Panama – The Oligarchy under Fire
In the mid-1960s, the oligarchy was still tenuously in charge of Panama’s political system. Members of the middle class, consisting largely of teachers and government workers, occasionally gained political prominence. Aspiring to upper-class stations, they failed to unite with the lower classes to displace the oligarchy. Students were the most vocal element of the middle class and the group most disposed to speak for the uneducated poor; as graduates, however, they were generally coopted by the system.
A great chasm separated the rural section from the urban population of the two major cities. Only the rural wageworkers, concentrated in the provinces of Bocas del Toro and Chiriquí, appeared to follow events in the capital and to express themselves on issues of national policy. Among the urban lower classes, antagonism between the Spanish speakers and the English- and French-speaking African American and African Caribbean people inhibited organization in pursuit of common interests.
Literacy was high–about 77 percent–despite the scarcity of secondary schools in the rural areas. Voter turnout also tended to be high, despite the unreliability of vote counts. (A popular saying is “He who counts the votes elects.”) Concentration on the sins of the United States had served as a safety valve, diverting attention from the injustices of the domestic system.
The multi-party system that existed until the coup d’état of 1968 served to regulate competition for political power among the leading families. Individual parties characteristically served as the personal machines of leaders, whose clients (supporters or dependents) anticipated jobs or other advantages if their candidate were successful. Of the major parties competing in the 1960s, only the highly factionalized PLN had a history of more than two decades. The only parties that had developed clearly identifiable programs were the small Socialist Party and the Christian Democratic Party (Partido Demócrato Cristiano—PDC). The only party with a mass base was the Panameñista Party (Partido Panameñista—PP), the electoral vehicle of the erratic former president, Arnulfo Arias. The Panameñista Party appealed to the frustrated, but lacked a clearly recognizable ideology or program.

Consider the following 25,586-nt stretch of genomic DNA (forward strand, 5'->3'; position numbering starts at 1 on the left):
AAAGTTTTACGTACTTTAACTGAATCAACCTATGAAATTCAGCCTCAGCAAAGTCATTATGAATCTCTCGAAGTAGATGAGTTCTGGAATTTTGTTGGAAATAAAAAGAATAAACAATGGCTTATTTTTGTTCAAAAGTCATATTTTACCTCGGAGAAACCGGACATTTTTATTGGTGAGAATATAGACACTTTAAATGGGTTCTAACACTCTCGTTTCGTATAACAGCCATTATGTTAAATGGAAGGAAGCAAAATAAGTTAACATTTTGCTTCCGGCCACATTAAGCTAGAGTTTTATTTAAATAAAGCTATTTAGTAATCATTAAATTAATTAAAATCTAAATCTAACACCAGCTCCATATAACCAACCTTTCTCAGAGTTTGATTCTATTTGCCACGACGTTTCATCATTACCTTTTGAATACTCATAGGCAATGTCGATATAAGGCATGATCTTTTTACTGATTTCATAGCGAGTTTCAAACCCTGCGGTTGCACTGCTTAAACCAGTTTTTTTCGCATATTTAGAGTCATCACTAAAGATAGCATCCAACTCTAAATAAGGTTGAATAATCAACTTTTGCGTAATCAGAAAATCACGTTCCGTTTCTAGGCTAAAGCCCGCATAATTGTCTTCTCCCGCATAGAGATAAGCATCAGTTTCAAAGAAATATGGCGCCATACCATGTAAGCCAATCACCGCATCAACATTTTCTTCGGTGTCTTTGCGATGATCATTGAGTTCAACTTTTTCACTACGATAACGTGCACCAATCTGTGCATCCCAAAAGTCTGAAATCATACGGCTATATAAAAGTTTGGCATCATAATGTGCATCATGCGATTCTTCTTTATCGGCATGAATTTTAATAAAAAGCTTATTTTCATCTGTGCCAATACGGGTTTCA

Seven candidates competed in the 1964 presidential elections, although only three were serious contenders. Robles, who had served as minister of the presidency in Chiari’s cabinet, was the candidate of the National Opposition Union, comprising the PLN and seven smaller parties. After lengthy backstage maneuvers, Robles was endorsed by the outgoing president. Juan de Arco Galindo, a former member of the National Assembly and public works minister and brother-in-law of former President de la Guardia, was the candidate of the National Opposition Alliance (Alianza Nacional de Oposición) coalition, comprising seven parties headed by the CPN. Arnulfo Arias was supported by the PP, already the largest single party in the country.
As usual, the status of the canal was a principal issue in the campaign. Both the liberal and the CPN coalitions cultivated nationalist sentiment by denouncing the United States. Arias, abandoning his earlier nationalistic theme, assumed a cooperative and conciliatory stance toward the United States. Arias attracted lower-class support by denouncing the oligarchy. The Electoral Tribunal announced that Robles had defeated Arias by a margin of more than 10,000 votes of the 317,312 votes cast. The CPN coalition trailed far behind the top two contenders. Arias supporters, who had won a majority of the National Assembly seats, attributed Robles’s victory to the “miracle of Los Santos”; they claimed that enough corpses voted for Robles in that province to enable him to carry the election.